Starting in a couple of weeks, we begin a new blog named Reinventing Direct. We’ll discuss new ideas, how direct marketers can apply these opportunities, and break it down for you in non-threatening, practical ways so you can better understand it and reinvent your direct marketing skills. We hope you’ll follow us on our new blog, and we invite you to suggest topics in the comments area below, or use the link to the left to email your thoughts.

It’s been our pleasure to have authored Online Video Marketing Deep Dive. Thank you for being a loyal follower, and we look forward to sharing our tips with you in a couple of weeks in Reinventing Direct.

The LinkedIn Endorsement Smackdown

For years, I was a brand evangelist for LinkedIn. For me, it was an ideal way to stay on top of my business connections, meet new colleagues or learn more about individuals BEFORE engaging with them in any kind of email dialogue or face-to-face meeting. It definitely helped me establish my business presence for a larger audience, instead of carrying a long bio on our website. But I was surprised when they introduced the concept of “endorsements”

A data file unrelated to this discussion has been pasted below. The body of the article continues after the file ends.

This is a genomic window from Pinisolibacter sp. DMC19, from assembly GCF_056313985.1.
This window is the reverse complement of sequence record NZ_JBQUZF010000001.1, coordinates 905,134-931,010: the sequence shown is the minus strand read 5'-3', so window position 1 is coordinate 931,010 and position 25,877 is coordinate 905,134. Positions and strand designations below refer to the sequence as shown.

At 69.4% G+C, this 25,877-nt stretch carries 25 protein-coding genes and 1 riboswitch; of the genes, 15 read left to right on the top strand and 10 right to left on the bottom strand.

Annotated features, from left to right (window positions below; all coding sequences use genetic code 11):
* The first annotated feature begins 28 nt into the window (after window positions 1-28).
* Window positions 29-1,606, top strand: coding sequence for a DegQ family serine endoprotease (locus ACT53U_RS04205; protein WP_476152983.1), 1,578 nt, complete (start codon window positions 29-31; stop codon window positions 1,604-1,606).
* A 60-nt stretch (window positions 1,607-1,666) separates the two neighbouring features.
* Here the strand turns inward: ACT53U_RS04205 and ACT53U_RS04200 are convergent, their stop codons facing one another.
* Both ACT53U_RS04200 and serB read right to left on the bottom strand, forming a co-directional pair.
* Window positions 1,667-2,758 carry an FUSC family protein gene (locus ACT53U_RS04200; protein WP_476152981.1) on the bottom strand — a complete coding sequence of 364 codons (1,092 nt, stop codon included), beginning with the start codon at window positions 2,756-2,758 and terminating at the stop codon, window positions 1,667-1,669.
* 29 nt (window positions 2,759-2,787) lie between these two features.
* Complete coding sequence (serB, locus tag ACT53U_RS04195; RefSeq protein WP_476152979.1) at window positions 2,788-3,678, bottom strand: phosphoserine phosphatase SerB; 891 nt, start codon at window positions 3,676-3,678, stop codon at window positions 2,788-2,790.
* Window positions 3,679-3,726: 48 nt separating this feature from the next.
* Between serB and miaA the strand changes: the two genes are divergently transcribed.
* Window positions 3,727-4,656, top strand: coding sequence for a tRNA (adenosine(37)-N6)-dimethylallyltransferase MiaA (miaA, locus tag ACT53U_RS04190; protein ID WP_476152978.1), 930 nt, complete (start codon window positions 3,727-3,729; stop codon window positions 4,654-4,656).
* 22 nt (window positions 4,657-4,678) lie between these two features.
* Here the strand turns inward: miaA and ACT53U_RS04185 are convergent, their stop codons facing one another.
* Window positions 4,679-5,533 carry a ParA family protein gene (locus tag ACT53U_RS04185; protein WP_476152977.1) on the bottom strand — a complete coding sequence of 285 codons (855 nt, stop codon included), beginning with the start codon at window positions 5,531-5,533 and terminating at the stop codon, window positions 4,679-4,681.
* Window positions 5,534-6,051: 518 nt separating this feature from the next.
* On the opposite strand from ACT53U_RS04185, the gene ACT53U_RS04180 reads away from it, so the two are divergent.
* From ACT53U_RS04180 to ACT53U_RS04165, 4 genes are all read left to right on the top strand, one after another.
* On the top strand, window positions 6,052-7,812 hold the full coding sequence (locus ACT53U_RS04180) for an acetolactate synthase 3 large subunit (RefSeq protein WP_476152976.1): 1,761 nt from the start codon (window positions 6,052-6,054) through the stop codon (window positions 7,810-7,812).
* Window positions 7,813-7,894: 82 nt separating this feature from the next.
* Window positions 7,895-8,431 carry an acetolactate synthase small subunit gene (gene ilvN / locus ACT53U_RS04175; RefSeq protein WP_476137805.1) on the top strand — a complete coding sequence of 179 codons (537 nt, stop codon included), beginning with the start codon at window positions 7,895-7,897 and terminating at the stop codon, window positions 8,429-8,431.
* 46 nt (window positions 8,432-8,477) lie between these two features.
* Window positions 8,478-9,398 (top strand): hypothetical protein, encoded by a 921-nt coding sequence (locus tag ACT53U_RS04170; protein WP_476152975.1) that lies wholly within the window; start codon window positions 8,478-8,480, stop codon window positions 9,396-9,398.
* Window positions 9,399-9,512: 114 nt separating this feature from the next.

For years, I was brand evangelist for LinkedIn. For me, it was an ideal way to stay on top of my business connections (changing jobs, getting promotions), meet new colleagues (either through a mutual connection or using my LinkedIn credits) or learn more about individuals BEFORE engaging with them in any kind of email dialogue or face-to-face meeting.

I carefully built my profile and reached out to clients and colleagues for recommendations, smugly building it to over 700 connections. It definitely helped me establish my business presence for a larger audience, instead of carrying a long bio on our website.

But I was surprised when they introduced the concept of “endorsements.”

On the surface it seems simple enough. You choose a series of “skills” and areas of “expertise” from a long list (or create them yourself).

Connected to somebody on LinkedIn? That must mean you know them and are fully aware of their skills, so you have the experience to give them a nod on a skill they’ve identified in their profile when presented with that question.